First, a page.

\nAs New Scientist Tech points out, it will soon be possible to "evolve" colonies of robots that are able to think, act and even pass on their robotic DNA to future generations:
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"Robots that artificially evolve ways to communicate with one another\nhave been demonstrated by Swiss researchers. The experiments suggest\nthat simulated evolution could be a useful tool for those designing of\nswarms of robots. Roboticists Dario Floreano,\nSara Mitri, and Stéphane Magnenat at the Swiss Federal Institute of\nTechnology in Lausanne collaborated with biologist Laurent Keller from\nthe University of Lausanne.\n\n
They first\nevolved colonies of robots in software then tested different strategies\non real bots. Both simulated and real robots were set loose in an arena\ncontaining two types of objects – one classified as "food" and another\ndesignated "poison" – both lit up red. Each bot\nhad a built-in attraction to food and aversion to poison. They also\nhave a randomly-generated set of parameters, dubbed "genomes" that\ndefine the way they move, process sensory information, and how they\nflash their own blue lights... Their "genomes"\nwere combined and randomized in a way designed to mimic mating and\nmutation and used this to create the next generation robot."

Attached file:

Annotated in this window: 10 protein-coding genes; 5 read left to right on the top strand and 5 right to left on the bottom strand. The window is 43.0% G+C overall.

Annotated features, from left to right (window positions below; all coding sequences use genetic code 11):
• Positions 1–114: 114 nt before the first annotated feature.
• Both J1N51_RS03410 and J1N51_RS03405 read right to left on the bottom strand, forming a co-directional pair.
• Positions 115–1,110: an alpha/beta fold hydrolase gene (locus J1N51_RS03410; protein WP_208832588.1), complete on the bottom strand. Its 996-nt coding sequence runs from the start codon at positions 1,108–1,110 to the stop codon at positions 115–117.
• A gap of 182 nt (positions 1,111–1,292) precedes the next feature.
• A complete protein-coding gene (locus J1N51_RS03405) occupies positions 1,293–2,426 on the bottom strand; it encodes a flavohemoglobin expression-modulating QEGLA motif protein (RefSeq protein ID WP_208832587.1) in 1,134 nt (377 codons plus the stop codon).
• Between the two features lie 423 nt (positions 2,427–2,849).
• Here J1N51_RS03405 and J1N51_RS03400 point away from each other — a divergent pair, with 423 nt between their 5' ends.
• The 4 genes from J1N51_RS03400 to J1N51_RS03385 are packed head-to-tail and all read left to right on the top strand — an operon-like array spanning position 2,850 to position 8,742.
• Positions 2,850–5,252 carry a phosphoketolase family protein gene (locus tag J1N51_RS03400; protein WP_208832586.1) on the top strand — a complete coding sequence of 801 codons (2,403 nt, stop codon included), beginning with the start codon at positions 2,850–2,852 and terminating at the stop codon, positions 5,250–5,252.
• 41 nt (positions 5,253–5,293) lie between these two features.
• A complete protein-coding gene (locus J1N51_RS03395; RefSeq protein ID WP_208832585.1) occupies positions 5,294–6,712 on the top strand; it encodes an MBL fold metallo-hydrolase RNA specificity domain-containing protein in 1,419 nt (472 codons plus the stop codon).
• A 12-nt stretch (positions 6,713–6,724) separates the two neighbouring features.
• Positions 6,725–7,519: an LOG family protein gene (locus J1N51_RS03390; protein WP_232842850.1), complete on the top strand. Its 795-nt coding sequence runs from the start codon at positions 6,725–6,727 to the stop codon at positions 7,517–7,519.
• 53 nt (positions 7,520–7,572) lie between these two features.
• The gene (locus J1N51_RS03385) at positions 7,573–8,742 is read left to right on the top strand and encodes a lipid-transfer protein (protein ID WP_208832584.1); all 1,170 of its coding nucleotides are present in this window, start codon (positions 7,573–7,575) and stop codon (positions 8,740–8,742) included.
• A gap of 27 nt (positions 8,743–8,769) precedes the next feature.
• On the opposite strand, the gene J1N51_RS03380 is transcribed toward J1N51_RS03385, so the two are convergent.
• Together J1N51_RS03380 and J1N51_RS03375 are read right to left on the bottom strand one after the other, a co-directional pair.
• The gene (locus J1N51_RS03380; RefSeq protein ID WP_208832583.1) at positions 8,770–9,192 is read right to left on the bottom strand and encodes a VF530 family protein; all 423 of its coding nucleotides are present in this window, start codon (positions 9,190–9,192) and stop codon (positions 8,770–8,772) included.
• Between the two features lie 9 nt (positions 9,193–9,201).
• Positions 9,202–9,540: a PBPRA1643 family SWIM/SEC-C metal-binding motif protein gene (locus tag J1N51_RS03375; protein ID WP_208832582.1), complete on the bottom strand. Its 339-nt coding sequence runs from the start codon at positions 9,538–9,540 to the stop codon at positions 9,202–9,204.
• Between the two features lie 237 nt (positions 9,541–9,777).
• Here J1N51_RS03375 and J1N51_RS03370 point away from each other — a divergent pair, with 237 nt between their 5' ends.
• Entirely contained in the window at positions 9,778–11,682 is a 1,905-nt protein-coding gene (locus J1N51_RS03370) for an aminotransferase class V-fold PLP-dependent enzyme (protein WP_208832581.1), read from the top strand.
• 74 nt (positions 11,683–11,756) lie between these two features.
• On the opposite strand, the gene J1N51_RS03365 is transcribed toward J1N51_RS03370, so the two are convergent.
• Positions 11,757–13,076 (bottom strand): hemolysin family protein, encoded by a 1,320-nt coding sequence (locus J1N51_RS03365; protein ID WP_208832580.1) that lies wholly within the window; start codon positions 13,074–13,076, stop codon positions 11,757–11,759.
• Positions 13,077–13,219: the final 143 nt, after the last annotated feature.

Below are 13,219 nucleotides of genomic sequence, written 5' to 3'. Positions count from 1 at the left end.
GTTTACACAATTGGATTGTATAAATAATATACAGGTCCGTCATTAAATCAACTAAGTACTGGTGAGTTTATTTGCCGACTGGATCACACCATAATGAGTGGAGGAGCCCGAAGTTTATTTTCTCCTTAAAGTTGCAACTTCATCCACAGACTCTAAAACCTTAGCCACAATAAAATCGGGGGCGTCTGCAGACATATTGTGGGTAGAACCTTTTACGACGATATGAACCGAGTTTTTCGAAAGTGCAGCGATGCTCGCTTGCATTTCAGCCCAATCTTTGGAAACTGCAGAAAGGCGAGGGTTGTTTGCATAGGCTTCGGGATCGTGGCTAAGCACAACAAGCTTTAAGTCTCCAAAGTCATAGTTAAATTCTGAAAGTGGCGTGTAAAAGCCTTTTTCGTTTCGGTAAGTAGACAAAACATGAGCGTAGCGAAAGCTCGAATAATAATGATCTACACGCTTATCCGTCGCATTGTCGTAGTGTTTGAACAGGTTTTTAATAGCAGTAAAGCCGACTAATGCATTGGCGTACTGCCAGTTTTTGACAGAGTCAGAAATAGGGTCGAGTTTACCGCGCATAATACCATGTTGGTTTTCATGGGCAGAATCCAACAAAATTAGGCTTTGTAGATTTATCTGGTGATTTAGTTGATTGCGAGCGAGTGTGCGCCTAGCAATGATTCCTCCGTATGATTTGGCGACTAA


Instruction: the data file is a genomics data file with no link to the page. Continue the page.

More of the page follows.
With a nod to Charles Darwin, the Swiss researchers are calling the process by which "smart" robots live and "dumb" robots die "unnatural selection."\n
Pfizer's partnerships strengthen their ability to deliver vaccines in developing countries.
- Community healthcare workers face many challenges in their work, including often traveling far distances to see their clients
- Pfizer is helping to drive the UN's sustainable development goals through partnerships.
- Pfizer partnered with AMP and the World Health Organization to develop a training program for healthcare workers.
Entrepreneur and author Andrew Horn shares his rules for becoming an assured conversationalist.
- To avoid basing action on external validation, you need to find your "authentic voice" and use it.
- Finding your voice requires asking the right questions of yourself.
- There are 3-5 questions that you would generally want to ask people you are talking to.
Sarco assisted suicide pods come in three different styles, and allow you to die quickly and painlessly. They're even quite beautiful to look at.
Death: it happens to everyone (except, apparently, Keanu Reeves). But while the impoverished and lower-class people of the world die in the same ol' ways—cancer, heart disease, and so forth—the upper classes can choose hip and cool new ways to die. Now, there's an assisted-suicide pod so chic and so stylin' that peeps (young people still say peeps, right?) are calling it the "Tesla" of death... it's called... the Sarco!
Swiss researchers identify new dangers of modern cocaine.
- Cocaine cut with anti-worming adulterant levamisole may cause brain damage.
- Levamisole can thin out the prefrontal cortex and affect cognitive skills.
- Government health programs should encourage testing of cocaine for purity.
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